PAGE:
Navrongo Health Research Centre


Dr. David Ross, Navrongo 1992

NHRC was set up in the late eighties by Dr. David Ross, an English epidemiologist (NHRC was then called Ghana VAST). The project took a census of over tens of thousands of individuals in the Kassenna-Nankani District. It was a massive undertaking as each compound had to be catalogued, marked, and gridded onto maps. The Centre was originally set up to study the effects of Vitamin A supplemention on child mortality and morbidity. You get Vitamin A mainly through green leafy vegetables and it is important for maintaining good health. The problem in Navrongo is that compared to the recommended daily dose there is a low level of Vitamin A in the natural diet. You can even go blind (Xerophthalmia) if you have severe Vitamin A deficiency.

The study found that approximately 60% of the children studied had moderate or severe Vitamin A deficiency. Two double-blind, randomized, placebo-controlled trials of large doses of Vitamin A administered at intervals of 4 months were conducted in adjacent populations in the Kassena-Nankani district. Vitamin A supplementation significantly reduced the overall incidence of severe illness, clinic attendances, hospital admissions, and mortality. Read the complete results from the September 1995 issue of the American Journal of Public Health.

When the study concluded in 1992 the Centre and all of its resources were successfully handed over to the Ghanaian Ministry of Health. It's now headed up by Dr. Fred Binka. One of the first major efforts undertaken by the NHRC was to study the effects of bed-nets treated with a biodegradable insecticide called pyrethroid on the effects on child mortality. Bed-nets were used to prevent mosquito bites which is the mechanism through which people become infected with malaria.

On April 4, 1996, the results of this study were released.

"U.N. Says Mosquito Netting Could Save 500,000 Lives in Africa."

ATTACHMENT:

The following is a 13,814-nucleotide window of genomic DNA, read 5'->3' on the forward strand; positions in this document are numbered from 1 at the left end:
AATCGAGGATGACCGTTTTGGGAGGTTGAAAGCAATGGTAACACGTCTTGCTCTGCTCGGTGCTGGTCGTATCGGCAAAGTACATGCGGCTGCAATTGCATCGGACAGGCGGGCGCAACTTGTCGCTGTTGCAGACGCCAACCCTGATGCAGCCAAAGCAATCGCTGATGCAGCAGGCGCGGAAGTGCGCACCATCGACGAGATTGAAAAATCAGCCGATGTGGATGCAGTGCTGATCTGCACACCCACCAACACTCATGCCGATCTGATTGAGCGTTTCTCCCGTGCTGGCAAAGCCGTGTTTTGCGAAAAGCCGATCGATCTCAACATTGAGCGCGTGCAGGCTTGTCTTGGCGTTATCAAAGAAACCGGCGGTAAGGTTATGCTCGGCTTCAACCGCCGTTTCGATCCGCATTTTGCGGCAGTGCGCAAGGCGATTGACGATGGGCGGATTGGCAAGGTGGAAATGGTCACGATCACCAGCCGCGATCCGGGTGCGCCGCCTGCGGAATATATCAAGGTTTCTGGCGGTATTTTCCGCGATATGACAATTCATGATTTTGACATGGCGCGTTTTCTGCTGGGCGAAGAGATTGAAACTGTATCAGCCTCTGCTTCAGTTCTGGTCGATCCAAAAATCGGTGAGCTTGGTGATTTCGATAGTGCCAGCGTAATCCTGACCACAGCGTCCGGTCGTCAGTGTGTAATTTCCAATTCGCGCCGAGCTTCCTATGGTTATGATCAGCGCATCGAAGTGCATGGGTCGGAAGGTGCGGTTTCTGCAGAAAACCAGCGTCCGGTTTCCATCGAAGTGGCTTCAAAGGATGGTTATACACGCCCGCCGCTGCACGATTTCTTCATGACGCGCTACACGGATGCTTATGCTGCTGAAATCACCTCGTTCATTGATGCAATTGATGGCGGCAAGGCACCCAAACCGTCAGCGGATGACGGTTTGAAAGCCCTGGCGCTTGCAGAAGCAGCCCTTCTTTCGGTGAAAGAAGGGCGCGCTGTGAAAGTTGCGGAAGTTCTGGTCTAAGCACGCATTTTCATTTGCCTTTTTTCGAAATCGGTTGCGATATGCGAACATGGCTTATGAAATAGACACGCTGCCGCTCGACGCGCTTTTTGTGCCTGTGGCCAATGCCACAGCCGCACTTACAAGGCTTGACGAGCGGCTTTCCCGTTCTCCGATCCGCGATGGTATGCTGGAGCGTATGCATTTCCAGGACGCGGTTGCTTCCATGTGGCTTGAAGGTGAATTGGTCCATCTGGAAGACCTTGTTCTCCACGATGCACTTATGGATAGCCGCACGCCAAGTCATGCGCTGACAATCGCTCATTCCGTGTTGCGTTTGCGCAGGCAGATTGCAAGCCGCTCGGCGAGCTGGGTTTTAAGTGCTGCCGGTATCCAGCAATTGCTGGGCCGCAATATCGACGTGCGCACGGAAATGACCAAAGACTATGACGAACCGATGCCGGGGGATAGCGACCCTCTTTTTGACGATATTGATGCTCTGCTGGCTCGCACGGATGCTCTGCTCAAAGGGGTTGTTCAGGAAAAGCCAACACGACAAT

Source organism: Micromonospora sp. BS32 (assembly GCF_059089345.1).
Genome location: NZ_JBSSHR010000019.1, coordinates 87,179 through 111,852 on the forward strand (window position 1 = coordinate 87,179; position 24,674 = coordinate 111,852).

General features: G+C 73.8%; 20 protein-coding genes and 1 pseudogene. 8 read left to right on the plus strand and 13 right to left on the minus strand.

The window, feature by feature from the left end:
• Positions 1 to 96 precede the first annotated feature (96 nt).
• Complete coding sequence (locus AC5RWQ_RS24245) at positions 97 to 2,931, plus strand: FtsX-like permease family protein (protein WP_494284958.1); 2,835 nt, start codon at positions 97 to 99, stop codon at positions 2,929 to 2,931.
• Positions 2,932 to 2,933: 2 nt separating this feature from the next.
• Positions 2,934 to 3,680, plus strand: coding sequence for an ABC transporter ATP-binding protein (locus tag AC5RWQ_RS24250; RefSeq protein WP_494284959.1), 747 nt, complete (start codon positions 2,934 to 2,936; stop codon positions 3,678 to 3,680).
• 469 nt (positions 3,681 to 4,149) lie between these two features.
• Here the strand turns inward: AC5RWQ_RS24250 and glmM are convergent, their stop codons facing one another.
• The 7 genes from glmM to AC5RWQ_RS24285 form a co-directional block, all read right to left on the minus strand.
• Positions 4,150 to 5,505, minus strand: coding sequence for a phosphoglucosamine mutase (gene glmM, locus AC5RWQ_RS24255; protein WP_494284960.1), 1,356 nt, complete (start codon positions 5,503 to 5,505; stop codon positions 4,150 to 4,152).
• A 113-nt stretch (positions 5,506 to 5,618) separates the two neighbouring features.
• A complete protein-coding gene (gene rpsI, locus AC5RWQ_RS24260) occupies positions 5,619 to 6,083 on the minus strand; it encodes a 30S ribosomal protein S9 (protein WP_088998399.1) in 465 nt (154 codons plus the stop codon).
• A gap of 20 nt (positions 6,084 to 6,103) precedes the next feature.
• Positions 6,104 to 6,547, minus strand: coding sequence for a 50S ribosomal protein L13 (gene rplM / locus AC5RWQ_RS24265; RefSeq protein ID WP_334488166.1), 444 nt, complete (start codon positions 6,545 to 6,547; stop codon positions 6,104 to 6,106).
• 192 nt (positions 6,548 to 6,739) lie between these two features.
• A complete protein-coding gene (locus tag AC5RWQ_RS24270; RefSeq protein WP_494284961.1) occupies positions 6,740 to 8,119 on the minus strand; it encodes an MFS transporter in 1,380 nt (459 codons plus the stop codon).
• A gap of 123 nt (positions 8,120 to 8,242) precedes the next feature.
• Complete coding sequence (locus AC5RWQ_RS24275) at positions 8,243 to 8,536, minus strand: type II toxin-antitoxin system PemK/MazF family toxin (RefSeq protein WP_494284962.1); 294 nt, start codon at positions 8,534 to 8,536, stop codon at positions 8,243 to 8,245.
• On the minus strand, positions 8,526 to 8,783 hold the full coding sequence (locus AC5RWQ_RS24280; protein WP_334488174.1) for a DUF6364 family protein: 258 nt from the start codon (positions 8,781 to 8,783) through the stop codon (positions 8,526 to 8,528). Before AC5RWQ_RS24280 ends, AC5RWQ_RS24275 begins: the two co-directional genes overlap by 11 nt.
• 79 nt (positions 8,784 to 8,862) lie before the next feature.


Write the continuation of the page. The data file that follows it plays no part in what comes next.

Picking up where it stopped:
New York Times, 4 April, A13.

"Antimalarial 'Bednets' Greatly Reduce Child Mortality in Africa, Studies Show."
Washington Post, 4 April, A8.

"The World Health Organization, an agency of the U.N., said that mosquito nets treated with insecticide to combat malaria could save thousands of lives of African children a year. According to results published in today's journal "Tropical Medicine and International Health", in trials of nets treated with a biodegradable insecticide called pyrethroid, malaria deaths in children under 5 were reduced one-third in Kenya, and one-sixth in Ghana."

If you want the whole enchillada then here's the full U.N. press release. You should also follow these links on bed-nets and children's health in Northern Ghana from the International Development Research Centre (IDRC). You can also learn about how NHRC is helping in its small part to reverse the "brain-drain." General information can be found at the HealthNet Navrongo WebPage.



The following photo was actually taken in Naga but it shows the demographic marking NHRC uses in its epidemiology trials. Beverly helped NHRC set-up a bed-net trial to see if bed-nets help reduce the number of cases of infant mortality from malaria.

This is the Naga chief (right) and a sooth-sayer. The writing under the number reads The Director of the Chief House, Department of the Health and Hygiene, "Mr. Clean Up" said, he can't allow rubbish (to) invade the chief's compound and form a threat to Public Hygiene and National Economy.


The Population Council has sponsored several projects with NHRC. The following page describes one of these projects.


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Last updated on March 9, 2004.

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